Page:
In that sermon she told the story of how she had complained to one of her seminary instructors about the behavior of some of the members of the church where she was interning.

The professor told her, “Shannon, you are not called to LIKE them. Some of them behave in unlikeable ways. You are only called to love them.”

When she heard this, she said, she “relaxed for a moment until the implications unfolded and exploded in me.” But the advice sunk in.

“I don’t have to like everything each of you do;” she preached to those gathered in this sanctuary that day – most of whom were thinking, “and you’ve made clear that you don’t.” She continued:
“You have the same freedom with each other and toward me. When confronted with a fellow member here whose behavior is driving you around the bend, you have more options than to avoid the person forever. You and I could actually take the wild leap toward honesty and love by saying aloud: ‘I care about you and the way you do “x” is offensive to me.’ We will all survive candor, for we are engaged in the process of learning to love.”
Later on, she muses,
“How do we love within a church community, particularly this religious home which holds a central and tender place in my heart?

"When I was called to your pulpit in 1985, this was not known as a loving church. The reputation of that long-ago congregation was, fairly or not, that of a cold and unfriendly place. I had cold feet and nearly backed out of our contract in the days before we made a covenant with my installation. For $6,000 (the cost of repaying this church for my move and moving back to New Jersey), I could have returned to my former church – a group of people who knew how to love and be loved. George and I talked for long late hours in those couple of days, he leaving the decision to me with a reminder that I had a model of a loving congregation and could work to help create that here.

"How well he knew me. There’s nothing like a challenge to get this Irish woman going.

"It was hard on all of us. I was defensive and scared of the leap that my choice had committed me and my family to living out. Members here were able to be extremely caring of each other in small groups, but seemed stunned by my insistence on the little ways of congregational love:
  • Using gender neutral language even in the holy of holies, 'The Spirit of Truth';
  • Referring to children as “children of the church” and asking that child care be provided for every church meeting, class, event;
  • Giving plants to children at Easter to teach the preciousness of growing life rather than passing out cut flowers;
  • Including family worship in previously adult-only services at least once a month
  • Suggesting, none too delicately, that a finance, membership, and caring and sharing committee were ways of responsibility as well as connection;
  • Reminding visitors and newcomers that this was a warm and caring community that welcomed their participation.”
Shannon goes on to say that after a while
“We began to trust one another, to respect one another’s gifts and talents and efforts. In short, we laid the foundation for love in a religious community. It could not have happened without each of us. . . .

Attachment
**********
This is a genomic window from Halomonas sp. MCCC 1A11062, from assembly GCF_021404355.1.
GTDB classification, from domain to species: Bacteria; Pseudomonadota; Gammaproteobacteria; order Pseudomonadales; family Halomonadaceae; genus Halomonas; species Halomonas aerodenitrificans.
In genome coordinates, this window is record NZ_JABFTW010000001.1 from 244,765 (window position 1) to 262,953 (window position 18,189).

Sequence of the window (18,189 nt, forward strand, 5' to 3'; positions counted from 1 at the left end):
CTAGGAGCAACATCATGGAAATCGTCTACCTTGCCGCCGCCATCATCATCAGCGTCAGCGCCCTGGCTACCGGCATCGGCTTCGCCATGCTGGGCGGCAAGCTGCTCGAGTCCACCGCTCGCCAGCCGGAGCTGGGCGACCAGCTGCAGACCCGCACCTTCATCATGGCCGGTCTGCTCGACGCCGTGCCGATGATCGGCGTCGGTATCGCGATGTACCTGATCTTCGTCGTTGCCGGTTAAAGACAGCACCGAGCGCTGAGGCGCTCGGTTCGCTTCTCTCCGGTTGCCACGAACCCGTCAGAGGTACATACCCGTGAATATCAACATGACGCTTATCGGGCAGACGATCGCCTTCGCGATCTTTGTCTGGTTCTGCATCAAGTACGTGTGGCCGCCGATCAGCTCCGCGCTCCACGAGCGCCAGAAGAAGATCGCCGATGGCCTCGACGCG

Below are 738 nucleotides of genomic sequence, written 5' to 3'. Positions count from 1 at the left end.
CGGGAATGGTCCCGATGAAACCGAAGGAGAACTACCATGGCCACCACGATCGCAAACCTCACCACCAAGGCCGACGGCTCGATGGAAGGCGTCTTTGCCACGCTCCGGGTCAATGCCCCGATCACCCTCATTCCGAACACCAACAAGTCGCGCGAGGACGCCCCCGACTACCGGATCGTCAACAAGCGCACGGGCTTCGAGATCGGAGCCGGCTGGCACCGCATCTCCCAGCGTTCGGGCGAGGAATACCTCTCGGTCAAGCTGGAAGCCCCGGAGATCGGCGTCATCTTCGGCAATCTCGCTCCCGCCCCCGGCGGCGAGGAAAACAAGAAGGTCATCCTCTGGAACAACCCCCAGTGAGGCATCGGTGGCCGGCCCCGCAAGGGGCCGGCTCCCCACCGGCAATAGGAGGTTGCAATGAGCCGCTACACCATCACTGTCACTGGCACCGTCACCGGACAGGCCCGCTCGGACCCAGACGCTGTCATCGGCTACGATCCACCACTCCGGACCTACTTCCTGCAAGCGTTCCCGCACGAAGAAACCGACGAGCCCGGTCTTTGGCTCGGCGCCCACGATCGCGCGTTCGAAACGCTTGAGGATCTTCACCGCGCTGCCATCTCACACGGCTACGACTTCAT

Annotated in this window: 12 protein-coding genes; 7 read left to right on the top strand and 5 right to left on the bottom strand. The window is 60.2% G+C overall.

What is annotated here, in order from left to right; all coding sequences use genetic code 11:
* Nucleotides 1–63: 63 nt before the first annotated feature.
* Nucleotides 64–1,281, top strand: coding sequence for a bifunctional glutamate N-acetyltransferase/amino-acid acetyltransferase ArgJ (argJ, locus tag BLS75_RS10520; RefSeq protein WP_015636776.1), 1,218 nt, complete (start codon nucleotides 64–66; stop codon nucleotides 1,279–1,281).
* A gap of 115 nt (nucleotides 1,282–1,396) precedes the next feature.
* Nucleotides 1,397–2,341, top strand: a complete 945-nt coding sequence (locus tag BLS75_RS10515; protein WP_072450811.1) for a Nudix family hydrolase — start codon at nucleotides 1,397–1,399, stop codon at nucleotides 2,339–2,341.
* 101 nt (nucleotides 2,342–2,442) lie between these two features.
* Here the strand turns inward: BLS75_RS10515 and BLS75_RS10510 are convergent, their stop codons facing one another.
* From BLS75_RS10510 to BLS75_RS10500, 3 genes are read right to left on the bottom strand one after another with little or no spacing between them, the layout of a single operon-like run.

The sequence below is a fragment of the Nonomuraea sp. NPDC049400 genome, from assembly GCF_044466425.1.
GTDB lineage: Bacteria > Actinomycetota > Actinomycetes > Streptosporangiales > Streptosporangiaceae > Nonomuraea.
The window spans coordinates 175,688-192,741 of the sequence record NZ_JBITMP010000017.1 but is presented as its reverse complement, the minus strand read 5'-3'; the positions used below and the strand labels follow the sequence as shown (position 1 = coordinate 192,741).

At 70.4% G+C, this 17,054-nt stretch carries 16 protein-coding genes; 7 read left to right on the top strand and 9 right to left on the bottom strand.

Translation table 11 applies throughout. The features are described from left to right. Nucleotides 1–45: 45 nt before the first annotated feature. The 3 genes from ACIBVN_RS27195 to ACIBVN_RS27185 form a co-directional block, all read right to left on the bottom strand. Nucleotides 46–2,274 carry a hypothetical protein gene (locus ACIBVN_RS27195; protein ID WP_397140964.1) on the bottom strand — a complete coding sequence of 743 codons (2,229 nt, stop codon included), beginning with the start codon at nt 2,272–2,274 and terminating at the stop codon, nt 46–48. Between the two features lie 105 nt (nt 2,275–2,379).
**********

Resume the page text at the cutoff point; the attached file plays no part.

“The work in this community over the next three years will need the efforts of all of you. For in that time, you will welcome an interim minister, trust his advice and caring for the institution, grieve with him for my death – even as you are planning for the next settled minister to begin his/her love affair with you in September 2000.

"The work you must do is . . . to call one another into deeper being. You cannot afford to allow each other to become or remain consumers of religion. This faith and the work of Community Unitarian Church is not a spectator sport. If you are to call one another into being, you will have to, in the words of a marriage vow, 'speak the truth to each other in love.' That means a care for how you speak, how you listen, how to handle consequences. It means hanging in and working out your differences when it would be easier to walk away. It means giving of your talents when it would be easier to stay home and relax. It means setting firm boundaries; it means abiding by the boundaries fairly and lovingly set.

"You have given me so much. Surely each of you deserves the same caring trust. You have kidded and chided me about my shortcomings, encouraging me, calling me [into being]. Can you do any less for one another – for the ministers who follow me?

"Leap and the net will appear. And the name of the net is love.”
Those were the last words the Rev. Shannon Bernard preached from this pulpit to which she had been called 13 years before. "And still her silent ministry within our hearts has place."



* * *
This is part 2 of 5 of "Ministry and Metanoia"
See also
Part 1: Marking Ministry Milestones
Part 3: Cindy
Part 4: Metanoia
Part 5: Transformed Into Ourselves, Not by Ourselves

2 comments:

  1. Thank You for that beautiful description of a beautiful woman. Through you, I learned about another courageous and wise UU person.

    ReplyDelete
  2. You do indeed have your moments of brilliance Meredith. Inspired.

    ReplyDelete